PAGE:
The Dutch Ambassador to Ghana, Mr Hans Docter, has proposed to the government to be tougher on cheap imports in order to save local industries from collapsing in order to derive the needed revenue.
The diplomat also urged the government to privatise some sectors of the economy and reform its customs procedures to reduce the burden on the state.
The Ambassador was speaking to the Daily Graphic ahead of a three-day visit of the Netherland’s Minister of Foreign Trade and Development Cooperation, Ms Lilianne Ploumen, who will be leading a 56-member business delegation to Ghana today.
The visit is dubbed ‘Growing together’ and it is expected to mark a new dawn in The Netherlands and Ghana trade relations.
The visiting minister is set to launch various public-private initiatives in the water, sanitation, health and agriculture as well as in the trade sectors.
‘The government must ensure a strict compliance with the deportation of substandard goods and plug the loopholes in the tax administration system’, he said.
During the visit, specific attention will be given to developments in the ports and logistics sector of the country because of the expertise in managing and developing ports, as well as optimising related logistics.
Privatising sectors of the economy
The Ambassador also wants the government to reduce its involvement in certain sectors of the economy and allow the private sector to participate.
‘Government does not have to invest its own money in port expansion. Public Private Partnership (PPP) is a model for Ghana to follow, particularly as the government’s budget is over-stretched,’ the Ambassador stated.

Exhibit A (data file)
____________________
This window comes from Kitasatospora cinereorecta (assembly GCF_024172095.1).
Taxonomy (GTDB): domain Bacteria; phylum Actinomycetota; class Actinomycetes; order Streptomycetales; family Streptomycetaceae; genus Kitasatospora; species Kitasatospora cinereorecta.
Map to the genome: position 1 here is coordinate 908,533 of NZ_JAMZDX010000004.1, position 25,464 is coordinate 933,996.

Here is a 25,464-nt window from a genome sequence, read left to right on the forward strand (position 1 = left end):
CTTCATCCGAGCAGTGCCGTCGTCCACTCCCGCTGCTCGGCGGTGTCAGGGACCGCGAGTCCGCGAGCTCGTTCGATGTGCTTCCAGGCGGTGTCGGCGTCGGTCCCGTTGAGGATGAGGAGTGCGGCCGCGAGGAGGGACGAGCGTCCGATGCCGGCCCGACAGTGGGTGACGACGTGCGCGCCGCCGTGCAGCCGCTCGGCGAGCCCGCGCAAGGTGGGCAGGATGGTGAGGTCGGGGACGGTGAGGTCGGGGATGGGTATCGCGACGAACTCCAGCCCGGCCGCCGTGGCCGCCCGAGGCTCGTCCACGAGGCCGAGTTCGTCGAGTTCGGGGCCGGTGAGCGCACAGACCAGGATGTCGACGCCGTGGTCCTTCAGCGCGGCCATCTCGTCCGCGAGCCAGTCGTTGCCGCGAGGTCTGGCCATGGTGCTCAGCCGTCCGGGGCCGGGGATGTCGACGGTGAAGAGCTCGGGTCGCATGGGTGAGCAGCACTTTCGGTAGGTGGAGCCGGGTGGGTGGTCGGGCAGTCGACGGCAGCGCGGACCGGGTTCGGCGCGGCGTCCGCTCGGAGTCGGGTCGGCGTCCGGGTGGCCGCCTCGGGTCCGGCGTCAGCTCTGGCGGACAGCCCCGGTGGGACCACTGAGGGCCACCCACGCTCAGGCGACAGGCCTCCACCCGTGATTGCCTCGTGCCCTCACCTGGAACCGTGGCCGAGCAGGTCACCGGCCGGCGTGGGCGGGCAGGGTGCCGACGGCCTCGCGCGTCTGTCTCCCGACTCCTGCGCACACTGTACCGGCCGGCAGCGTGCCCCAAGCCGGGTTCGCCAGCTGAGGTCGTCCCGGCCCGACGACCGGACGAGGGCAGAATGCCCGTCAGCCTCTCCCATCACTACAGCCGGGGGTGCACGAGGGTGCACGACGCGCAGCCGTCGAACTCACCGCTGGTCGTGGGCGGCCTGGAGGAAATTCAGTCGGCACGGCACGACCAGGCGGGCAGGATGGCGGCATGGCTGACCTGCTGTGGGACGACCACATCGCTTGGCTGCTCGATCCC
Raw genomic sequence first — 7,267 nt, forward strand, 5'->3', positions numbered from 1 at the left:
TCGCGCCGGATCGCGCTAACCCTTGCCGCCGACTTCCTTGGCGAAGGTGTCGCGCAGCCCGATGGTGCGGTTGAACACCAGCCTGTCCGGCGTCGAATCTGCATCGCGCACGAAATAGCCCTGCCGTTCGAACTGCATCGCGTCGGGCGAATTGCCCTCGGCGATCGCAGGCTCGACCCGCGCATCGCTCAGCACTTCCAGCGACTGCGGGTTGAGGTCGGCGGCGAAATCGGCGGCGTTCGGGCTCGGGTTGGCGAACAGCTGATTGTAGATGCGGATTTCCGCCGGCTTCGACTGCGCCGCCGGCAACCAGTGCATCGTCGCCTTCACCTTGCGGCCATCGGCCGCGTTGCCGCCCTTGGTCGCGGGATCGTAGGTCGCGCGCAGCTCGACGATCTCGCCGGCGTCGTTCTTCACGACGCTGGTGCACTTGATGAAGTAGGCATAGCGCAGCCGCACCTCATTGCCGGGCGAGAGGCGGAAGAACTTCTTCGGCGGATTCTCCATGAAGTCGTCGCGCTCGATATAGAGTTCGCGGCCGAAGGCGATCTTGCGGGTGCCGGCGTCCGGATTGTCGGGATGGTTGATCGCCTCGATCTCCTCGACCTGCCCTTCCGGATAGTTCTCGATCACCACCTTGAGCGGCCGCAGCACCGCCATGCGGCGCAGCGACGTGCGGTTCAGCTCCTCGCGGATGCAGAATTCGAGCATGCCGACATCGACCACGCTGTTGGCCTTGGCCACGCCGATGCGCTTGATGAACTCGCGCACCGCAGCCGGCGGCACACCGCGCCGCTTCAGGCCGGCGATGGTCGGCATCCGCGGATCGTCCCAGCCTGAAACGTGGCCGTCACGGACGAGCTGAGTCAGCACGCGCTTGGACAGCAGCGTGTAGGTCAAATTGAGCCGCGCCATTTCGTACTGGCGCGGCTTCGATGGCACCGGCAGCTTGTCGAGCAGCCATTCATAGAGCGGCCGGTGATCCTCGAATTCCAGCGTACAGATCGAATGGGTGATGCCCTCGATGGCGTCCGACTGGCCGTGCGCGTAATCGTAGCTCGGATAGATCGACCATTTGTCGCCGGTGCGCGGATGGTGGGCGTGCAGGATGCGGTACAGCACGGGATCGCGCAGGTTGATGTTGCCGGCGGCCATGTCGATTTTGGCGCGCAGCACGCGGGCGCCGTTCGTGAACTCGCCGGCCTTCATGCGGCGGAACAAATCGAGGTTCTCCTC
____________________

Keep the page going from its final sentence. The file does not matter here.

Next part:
‘We are both the gateways to our backyard region and so it is important to develop our ports to support trade in our respective regions,’ he said.
‘To reduce the drain on the budget, the government should allow the business and the private sector to manage so that it can focus on infrastructural development’, he said.
He mentioned the ports and the cocoa processing sectors as the areas the government could involve the private sector.
‘These sectors are important to the development of Ghana’s private sector and economy of the entire West African region.’
According to him, The Netherlands, which is home to expertise in managing and developing ports as well as optimising related logistics, is ready to share experiences with Ghanaian stakeholders.
Trade volumes between the two countries in 2012 grew to 1.1 billion Euros from Ghana and 900 million Euros from The Netherlands, compared with a 2010 figure of 400 million Euros from each side.
Ghana exported goods worth US$1.2 billion to The Netherlands in 2012 and imported goods worth US$900 million to The Netherlands.
The visiting Trade Minister of The Netherlands will also be seeking to promote the transition from aid to trade in the bilateral relation between the Netherlands and Ghana.
Through her visit, the minister will support Dutch entrepreneurs with an interest in sustainable trade and investment in Ghana.
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